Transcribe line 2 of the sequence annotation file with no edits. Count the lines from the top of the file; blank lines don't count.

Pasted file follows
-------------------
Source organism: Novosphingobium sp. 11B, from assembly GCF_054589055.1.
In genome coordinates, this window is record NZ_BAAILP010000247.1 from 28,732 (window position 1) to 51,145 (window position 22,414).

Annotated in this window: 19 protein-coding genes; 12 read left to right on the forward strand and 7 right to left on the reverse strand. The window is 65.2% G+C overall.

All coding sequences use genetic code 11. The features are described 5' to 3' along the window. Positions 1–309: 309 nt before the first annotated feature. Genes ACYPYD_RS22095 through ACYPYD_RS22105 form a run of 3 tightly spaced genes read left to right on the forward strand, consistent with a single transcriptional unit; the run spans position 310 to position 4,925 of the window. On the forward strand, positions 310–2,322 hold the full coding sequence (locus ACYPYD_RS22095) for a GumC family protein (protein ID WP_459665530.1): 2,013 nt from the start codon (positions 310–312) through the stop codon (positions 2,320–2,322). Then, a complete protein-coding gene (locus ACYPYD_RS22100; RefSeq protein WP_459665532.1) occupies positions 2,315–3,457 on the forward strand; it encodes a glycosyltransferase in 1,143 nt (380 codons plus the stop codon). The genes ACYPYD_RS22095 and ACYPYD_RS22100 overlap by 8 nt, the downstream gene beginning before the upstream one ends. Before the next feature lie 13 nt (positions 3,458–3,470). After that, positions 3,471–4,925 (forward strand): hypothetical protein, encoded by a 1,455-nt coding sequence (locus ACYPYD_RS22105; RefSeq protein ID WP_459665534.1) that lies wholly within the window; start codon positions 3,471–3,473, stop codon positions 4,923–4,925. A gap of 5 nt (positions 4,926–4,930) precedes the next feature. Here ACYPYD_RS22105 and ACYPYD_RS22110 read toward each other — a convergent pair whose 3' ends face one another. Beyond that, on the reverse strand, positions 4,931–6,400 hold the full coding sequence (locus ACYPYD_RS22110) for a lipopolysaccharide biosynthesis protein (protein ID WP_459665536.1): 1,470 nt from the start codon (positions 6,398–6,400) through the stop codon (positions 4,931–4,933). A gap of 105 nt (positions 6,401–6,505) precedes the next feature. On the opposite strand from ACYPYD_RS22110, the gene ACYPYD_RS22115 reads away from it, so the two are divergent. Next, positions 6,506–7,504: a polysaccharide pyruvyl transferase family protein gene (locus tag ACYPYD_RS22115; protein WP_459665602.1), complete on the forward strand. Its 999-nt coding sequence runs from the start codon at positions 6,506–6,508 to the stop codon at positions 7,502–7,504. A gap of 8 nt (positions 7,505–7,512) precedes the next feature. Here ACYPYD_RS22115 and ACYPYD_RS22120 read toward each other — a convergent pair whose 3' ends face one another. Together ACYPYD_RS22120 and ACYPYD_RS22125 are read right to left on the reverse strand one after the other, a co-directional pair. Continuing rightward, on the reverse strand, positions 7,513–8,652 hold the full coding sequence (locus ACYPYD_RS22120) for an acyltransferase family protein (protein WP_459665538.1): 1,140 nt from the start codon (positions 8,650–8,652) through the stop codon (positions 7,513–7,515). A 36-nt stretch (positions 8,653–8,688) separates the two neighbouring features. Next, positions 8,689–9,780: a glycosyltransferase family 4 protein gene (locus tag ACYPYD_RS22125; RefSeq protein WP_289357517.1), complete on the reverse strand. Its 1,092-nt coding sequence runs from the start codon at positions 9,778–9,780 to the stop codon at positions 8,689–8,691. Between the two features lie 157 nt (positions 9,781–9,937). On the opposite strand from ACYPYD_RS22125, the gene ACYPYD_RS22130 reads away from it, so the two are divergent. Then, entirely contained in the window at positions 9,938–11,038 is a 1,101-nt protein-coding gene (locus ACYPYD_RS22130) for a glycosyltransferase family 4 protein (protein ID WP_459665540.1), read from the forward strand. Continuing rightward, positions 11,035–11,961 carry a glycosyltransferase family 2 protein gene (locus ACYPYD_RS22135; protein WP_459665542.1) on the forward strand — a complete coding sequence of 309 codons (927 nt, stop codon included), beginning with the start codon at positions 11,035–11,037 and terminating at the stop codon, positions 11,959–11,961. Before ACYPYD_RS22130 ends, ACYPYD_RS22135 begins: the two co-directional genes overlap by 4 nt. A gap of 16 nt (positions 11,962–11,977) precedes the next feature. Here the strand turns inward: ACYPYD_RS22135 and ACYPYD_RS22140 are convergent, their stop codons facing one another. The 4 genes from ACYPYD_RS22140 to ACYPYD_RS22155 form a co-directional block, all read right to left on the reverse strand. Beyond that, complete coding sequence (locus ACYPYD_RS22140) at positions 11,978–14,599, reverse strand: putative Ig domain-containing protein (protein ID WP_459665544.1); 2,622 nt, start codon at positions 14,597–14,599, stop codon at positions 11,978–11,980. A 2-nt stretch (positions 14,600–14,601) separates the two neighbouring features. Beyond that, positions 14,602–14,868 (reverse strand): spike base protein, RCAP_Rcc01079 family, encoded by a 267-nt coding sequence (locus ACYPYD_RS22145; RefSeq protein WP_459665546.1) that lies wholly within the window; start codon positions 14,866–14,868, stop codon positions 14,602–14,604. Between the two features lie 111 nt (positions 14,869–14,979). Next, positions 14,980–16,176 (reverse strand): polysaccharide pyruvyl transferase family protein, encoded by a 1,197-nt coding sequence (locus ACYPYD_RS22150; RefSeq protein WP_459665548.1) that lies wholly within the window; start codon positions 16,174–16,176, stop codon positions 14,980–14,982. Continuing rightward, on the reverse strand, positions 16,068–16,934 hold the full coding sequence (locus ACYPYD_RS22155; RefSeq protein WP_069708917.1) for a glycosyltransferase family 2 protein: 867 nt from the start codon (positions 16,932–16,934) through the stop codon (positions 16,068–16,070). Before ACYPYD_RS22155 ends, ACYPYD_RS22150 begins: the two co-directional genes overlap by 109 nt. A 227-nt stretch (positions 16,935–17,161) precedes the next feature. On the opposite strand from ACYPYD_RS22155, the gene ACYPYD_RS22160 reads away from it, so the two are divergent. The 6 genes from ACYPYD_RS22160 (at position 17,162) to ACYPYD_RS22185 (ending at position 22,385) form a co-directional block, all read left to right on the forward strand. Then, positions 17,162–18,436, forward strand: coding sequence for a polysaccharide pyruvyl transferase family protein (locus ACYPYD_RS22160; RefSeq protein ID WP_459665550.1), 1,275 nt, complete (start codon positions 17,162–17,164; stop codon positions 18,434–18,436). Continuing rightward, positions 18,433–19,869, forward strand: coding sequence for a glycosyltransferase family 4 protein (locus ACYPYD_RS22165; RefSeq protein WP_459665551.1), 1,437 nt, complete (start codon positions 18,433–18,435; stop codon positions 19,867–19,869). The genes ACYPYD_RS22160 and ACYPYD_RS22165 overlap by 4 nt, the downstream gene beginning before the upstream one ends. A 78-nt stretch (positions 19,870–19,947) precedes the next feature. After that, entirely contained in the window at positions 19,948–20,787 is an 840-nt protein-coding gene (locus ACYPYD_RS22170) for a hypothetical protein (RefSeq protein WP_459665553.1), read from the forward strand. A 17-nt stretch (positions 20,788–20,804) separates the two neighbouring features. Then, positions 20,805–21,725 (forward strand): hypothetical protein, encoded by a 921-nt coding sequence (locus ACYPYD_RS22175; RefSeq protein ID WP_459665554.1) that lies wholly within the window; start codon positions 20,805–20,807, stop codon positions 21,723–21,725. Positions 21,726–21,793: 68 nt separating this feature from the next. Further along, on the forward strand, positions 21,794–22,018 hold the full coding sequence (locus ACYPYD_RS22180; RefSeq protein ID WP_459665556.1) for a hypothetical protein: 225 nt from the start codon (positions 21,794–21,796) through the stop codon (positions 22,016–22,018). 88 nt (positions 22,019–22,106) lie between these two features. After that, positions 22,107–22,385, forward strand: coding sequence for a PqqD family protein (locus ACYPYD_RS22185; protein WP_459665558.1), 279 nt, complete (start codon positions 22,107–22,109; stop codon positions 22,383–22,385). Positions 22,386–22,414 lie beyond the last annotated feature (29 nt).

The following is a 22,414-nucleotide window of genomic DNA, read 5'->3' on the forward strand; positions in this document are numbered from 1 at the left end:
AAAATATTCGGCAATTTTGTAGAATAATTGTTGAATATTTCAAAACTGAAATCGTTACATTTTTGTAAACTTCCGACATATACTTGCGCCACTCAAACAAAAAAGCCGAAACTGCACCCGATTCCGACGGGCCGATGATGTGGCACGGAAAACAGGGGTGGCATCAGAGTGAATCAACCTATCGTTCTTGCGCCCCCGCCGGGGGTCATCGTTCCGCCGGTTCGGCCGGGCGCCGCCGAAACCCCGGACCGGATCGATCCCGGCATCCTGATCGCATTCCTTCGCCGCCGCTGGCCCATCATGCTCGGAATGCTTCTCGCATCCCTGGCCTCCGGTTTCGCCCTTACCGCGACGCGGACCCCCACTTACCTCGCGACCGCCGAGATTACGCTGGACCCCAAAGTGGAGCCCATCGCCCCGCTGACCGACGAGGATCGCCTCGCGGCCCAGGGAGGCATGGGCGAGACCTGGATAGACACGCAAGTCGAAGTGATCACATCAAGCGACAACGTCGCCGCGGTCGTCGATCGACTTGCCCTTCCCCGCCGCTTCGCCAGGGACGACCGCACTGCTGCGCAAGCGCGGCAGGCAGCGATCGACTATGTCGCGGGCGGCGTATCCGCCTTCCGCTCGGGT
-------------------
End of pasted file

In genome coordinates, this window is record NZ_BAAILP010000247.1 from 28,732 (window position 1) to 51,145 (window position 22,414).